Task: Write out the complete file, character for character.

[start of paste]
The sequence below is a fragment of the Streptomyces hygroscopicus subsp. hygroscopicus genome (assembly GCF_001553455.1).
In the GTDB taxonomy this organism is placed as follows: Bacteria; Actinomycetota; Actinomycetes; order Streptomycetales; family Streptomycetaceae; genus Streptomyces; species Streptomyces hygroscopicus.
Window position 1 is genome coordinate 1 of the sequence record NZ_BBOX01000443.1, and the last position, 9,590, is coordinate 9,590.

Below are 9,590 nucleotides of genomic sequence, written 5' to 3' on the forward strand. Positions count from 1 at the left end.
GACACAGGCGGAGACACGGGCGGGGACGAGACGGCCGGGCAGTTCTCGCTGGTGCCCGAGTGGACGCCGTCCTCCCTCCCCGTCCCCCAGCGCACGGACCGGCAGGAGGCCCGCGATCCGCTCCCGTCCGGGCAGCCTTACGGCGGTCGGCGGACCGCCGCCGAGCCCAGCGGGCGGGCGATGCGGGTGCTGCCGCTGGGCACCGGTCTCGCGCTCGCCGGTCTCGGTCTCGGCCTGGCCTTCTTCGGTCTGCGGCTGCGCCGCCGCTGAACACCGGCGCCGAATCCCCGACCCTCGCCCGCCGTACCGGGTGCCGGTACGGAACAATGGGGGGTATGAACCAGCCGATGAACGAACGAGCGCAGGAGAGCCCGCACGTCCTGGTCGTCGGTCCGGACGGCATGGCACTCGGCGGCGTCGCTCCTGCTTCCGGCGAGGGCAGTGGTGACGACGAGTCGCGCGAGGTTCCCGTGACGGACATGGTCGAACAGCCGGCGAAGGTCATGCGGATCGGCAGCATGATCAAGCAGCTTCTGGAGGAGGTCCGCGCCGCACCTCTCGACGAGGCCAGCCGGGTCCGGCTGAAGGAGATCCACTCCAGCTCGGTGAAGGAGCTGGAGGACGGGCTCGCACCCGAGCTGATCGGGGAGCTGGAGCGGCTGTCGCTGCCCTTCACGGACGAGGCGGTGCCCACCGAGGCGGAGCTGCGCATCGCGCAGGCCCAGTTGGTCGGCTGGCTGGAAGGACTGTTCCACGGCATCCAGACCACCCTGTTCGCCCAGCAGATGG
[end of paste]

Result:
The sequence below is a fragment of the Streptomyces hygroscopicus subsp. hygroscopicus genome (assembly GCF_001553455.1).
In the GTDB taxonomy this organism is placed as follows: Bacteria; Actinomycetota; Actinomycetes; order Streptomycetales; family Streptomycetaceae; genus Streptomyces; species Streptomyces hygroscopicus.
Window position 1 is genome coordinate 1 of the sequence record NZ_BBOX01000443.1, and the last position, 9,590, is coordinate 9,590.

Below are 9,590 nucleotides of genomic sequence, written 5' to 3' on the forward strand. Positions count from 1 at the left end.
GACACAGGCGGAGACACGGGCGGGGACGAGACGGCCGGGCAGTTCTCGCTGGTGCCCGAGTGGACGCCGTCCTCCCTCCCCGTCCCCCAGCGCACGGACCGGCAGGAGGCCCGCGATCCGCTCCCGTCCGGGCAGCCTTACGGCGGTCGGCGGACCGCCGCCGAGCCCAGCGGGCGGGCGATGCGGGTGCTGCCGCTGGGCACCGGTCTCGCGCTCGCCGGTCTCGGTCTCGGCCTGGCCTTCTTCGGTCTGCGGCTGCGCCGCCGCTGAACACCGGCGCCGAATCCCCGACCCTCGCCCGCCGTACCGGGTGCCGGTACGGAACAATGGGGGGTATGAACCAGCCGATGAACGAACGAGCGCAGGAGAGCCCGCACGTCCTGGTCGTCGGTCCGGACGGCATGGCACTCGGCGGCGTCGCTCCTGCTTCCGGCGAGGGCAGTGGTGACGACGAGTCGCGCGAGGTTCCCGTGACGGACATGGTCGAACAGCCGGCGAAGGTCATGCGGATCGGCAGCATGATCAAGCAGCTTCTGGAGGAGGTCCGCGCCGCACCTCTCGACGAGGCCAGCCGGGTCCGGCTGAAGGAGATCCACTCCAGCTCGGTGAAGGAGCTGGAGGACGGGCTCGCACCCGAGCTGATCGGGGAGCTGGAGCGGCTGTCGCTGCCCTTCACGGACGAGGCGGTGCCCACCGAGGCGGAGCTGCGCATCGCGCAGGCCCAGTTGGTCGGCTGGCTGGAAGGACTGTTCCACGGCATCCAGACCACCCTGTTCGCCCAGCAGATGG